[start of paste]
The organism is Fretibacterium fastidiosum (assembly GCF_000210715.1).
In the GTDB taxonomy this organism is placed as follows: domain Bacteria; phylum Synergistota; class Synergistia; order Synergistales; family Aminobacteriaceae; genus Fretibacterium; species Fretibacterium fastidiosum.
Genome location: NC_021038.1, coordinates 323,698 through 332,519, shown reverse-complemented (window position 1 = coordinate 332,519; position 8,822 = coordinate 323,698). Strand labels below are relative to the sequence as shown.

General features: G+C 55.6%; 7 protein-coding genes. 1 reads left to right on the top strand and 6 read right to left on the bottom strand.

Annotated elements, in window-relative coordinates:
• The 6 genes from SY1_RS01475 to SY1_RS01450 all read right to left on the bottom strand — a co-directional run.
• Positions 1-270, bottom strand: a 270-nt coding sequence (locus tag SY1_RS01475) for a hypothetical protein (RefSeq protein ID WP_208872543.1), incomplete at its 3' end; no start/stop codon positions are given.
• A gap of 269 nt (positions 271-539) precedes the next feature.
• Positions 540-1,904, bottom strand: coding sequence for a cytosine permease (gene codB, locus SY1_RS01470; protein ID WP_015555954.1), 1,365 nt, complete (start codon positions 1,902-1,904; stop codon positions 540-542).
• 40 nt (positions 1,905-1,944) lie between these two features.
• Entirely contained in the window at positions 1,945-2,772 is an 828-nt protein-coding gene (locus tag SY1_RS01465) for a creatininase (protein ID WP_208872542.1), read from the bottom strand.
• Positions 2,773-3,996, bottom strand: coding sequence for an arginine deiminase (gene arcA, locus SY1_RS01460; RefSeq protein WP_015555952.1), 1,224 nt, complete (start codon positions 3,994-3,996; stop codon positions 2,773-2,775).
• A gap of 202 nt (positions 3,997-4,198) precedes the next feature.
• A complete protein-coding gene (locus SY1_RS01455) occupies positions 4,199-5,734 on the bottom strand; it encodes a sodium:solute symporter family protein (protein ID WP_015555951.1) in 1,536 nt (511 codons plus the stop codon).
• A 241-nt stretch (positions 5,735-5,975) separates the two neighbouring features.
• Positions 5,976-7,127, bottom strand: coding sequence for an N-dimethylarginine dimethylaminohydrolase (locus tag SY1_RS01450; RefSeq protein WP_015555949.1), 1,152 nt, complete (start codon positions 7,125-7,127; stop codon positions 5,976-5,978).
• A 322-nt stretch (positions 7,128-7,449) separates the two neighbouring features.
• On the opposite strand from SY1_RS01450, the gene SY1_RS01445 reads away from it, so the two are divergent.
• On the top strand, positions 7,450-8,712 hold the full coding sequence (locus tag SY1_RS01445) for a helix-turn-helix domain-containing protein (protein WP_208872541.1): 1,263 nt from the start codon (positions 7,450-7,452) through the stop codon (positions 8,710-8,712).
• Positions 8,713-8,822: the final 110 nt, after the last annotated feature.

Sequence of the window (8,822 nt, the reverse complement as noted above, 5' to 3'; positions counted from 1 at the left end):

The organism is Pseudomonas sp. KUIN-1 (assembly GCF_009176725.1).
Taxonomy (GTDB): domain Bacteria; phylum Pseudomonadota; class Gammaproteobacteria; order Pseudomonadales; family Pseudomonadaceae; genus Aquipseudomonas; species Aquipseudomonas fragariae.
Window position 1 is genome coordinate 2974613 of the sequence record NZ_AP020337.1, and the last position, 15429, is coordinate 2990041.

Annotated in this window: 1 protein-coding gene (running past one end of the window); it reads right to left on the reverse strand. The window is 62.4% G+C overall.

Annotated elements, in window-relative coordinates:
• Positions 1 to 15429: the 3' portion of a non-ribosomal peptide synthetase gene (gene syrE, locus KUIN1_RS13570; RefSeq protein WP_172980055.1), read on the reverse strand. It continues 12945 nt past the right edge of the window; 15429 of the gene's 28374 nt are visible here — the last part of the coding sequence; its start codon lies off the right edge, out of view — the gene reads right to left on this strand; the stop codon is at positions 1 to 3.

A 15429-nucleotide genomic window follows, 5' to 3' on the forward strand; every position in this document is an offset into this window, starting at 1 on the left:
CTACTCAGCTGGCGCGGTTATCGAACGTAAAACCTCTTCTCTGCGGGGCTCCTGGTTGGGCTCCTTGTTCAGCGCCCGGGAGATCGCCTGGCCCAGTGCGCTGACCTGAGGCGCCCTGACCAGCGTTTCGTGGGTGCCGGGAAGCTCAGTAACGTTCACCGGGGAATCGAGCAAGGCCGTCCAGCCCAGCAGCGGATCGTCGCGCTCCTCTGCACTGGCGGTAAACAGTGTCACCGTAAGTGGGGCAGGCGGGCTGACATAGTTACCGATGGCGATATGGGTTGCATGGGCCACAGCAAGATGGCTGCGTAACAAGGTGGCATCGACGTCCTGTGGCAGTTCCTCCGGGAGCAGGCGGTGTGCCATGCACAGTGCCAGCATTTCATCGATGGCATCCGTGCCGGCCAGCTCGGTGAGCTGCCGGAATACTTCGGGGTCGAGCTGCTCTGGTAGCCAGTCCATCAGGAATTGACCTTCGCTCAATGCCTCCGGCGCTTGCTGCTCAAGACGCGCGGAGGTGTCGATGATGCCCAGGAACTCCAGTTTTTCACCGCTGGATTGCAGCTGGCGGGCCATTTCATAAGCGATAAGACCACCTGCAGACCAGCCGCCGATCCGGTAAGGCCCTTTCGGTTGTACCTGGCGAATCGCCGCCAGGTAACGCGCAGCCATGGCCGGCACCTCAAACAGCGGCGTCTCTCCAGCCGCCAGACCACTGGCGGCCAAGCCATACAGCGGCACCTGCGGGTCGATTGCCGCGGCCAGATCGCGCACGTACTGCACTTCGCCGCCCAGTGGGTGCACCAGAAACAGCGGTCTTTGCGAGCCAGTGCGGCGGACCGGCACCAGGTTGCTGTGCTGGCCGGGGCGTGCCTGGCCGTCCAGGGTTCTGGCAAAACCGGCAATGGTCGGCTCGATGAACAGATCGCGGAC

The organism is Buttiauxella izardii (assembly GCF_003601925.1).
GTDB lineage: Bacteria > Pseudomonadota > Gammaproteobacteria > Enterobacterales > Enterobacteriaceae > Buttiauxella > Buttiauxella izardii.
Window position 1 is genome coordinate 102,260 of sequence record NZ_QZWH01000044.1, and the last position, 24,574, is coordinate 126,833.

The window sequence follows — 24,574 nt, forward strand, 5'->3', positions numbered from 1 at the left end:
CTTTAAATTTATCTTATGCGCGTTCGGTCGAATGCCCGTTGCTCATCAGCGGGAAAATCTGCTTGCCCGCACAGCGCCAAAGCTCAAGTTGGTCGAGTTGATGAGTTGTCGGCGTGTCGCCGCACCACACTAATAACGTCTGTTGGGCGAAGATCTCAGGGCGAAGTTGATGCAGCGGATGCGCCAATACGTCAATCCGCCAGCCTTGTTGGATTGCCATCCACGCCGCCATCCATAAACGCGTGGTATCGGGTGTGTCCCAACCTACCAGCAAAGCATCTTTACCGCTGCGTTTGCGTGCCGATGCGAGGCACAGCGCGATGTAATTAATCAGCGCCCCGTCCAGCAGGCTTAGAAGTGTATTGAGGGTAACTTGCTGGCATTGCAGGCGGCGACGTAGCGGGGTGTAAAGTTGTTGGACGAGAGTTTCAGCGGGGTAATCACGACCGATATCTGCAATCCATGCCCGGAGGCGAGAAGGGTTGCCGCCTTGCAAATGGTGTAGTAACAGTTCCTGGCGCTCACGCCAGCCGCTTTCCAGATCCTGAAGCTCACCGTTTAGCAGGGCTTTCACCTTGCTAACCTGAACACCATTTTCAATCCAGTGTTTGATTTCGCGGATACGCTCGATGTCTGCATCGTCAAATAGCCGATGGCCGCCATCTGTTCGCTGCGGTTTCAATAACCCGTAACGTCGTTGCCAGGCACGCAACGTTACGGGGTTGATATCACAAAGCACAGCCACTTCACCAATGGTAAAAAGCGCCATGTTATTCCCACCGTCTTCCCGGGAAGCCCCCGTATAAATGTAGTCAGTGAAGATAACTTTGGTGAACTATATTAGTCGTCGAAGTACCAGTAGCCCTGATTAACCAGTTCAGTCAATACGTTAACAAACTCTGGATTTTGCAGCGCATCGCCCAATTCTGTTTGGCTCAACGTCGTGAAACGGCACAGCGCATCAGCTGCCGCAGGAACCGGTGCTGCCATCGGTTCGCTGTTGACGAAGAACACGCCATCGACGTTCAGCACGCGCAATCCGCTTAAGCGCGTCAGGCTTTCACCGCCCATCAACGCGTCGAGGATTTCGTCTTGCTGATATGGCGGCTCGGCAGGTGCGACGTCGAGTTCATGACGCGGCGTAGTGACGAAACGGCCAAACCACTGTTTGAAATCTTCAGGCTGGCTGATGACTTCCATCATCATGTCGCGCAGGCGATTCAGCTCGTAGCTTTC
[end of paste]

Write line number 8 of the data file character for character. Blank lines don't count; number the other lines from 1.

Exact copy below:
• A gap of 269 nt (positions 271-539) precedes the next feature.